I think that principals are interested in children's learning beyond the aggregate only. If the metrics show their school is holding its own or improving, they are OK with that. As for the individual child, it is up to the classroom teacher and without the support of a principal beyond the metrics that is ineffective. It is likely the principal's role and district office's role along with the bureaucratic nature of education have outlived their usefulness.
Over the past two decades, U.S. presidents, governors, CEOs and journalists have trumpeted technology's power to transform schools. Yet technology never seems to deliver on its promise to be an education game-changer.
I think there will be a balance struck at some point where we figure out the human touch is essential to good learning and begin to work on what role different tools can play in enhancing leanring when used well.
Our Educational Leaders Must Get Aggressive With Technology - The Huffington Post (RT @AnaCristinaPrts: Our Educational Leaders Must Get Aggressive With Technology | @scoopit http://t.co/Efiznqthry)...
There are valid points in the article. One that stands out is the challenge of change in education. Part of this challenge is the unwillingness of our supposed educational leaders to embrace the idea that their ideas are not the only possibilities for change. Being given the book "Who moved my cheese" by two pseudo-leadership types is part of my view we have limited and weak leadership in education. It is about a change in the conversation first.
Recent studies suggest that allowing individuals to choose their partners can help to maintaincooperation in human social networks; this behaviour can supplement behavioural reciprocity,whereby humans are inﬂuenced to cooperate by peer pressure. However, it is unknownhow the rate of forming and breaking social ties affects our capacity to cooperate. Here weuse a series of online experiments involving 1,529 unique participants embedded in 90experimental networks, to show that there is a ‘Goldilocks’ effect of network dynamism on cooperation. When the rate of change in social ties is too low, subjects choose to have many ties, even if they attach to defectors. When the rate is too high, cooperators cannot detach from defectors as much as defectors re-attach and, hence, subjects resort to behavioural reciprocity and switch their behaviour to defection. Optimal levels of cooperation are achieved at intermediate levels of change in social ties"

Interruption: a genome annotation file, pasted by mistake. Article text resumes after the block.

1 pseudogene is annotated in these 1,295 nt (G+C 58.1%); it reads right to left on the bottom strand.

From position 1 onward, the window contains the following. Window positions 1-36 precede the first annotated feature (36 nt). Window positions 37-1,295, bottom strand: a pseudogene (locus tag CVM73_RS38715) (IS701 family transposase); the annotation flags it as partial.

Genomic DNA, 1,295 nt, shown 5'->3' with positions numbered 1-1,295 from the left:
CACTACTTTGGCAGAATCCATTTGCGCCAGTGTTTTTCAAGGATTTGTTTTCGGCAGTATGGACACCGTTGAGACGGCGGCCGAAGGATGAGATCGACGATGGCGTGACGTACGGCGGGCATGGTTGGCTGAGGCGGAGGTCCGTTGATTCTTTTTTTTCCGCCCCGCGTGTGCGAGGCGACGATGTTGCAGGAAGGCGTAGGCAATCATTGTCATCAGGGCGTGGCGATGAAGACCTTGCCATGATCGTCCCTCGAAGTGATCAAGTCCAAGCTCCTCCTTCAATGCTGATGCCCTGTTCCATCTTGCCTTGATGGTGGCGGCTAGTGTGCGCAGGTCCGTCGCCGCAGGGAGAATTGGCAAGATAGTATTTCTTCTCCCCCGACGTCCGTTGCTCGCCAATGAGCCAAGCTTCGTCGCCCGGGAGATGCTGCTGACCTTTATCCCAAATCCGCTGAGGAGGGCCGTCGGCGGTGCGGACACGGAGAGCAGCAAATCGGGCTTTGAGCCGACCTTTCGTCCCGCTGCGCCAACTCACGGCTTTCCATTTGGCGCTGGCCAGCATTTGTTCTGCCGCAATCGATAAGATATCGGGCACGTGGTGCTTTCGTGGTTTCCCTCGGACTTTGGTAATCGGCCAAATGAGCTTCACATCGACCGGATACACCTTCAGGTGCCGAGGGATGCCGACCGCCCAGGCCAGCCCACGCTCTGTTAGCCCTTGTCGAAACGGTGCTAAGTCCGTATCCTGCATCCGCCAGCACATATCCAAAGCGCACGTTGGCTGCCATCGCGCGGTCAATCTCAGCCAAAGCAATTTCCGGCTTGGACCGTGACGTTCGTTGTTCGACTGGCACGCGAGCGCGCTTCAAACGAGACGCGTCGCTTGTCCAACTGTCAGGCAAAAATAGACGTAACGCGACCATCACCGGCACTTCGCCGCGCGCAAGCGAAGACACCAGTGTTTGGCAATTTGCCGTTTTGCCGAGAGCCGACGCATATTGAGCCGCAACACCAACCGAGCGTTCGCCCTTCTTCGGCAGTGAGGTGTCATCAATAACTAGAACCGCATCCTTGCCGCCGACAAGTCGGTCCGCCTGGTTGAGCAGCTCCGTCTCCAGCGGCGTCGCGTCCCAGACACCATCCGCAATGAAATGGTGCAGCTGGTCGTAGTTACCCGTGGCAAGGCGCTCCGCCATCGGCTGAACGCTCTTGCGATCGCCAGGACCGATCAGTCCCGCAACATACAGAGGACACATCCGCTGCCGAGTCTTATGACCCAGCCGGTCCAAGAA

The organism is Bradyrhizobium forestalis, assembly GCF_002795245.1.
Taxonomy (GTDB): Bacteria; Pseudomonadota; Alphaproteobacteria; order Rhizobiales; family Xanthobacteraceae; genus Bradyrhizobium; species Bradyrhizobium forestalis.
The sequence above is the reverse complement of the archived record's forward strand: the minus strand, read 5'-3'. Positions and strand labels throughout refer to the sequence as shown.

Using Bloom's Taxonomy In The 21st Century: 4 Strategies For Teaching
Bloom’s Taxonomy can be a powerful tool to transform teaching and learning.
By design, it focuses attention away from content and instruction, and instead emphasizes the “cognitive events” in the mind of a child. And this is no small change.
For decades, education reform has been focused on curriculum, assessment, instruction, and more recently standards, and data, with these efforts only bleeding over into how students think briefly, and by chance.
This means that the focus of finite teacher and school resources are not on promoting thinking and understanding, but rather what kinds of things students are going to be thinking about and how they’ll prove they understand them.
This is an interesting article in large part, because it references thinking that is over 50 years old. The problem is not a new one. What is new is the new scale of information and the lack of voice saying we have to find a a way to come to terms with it.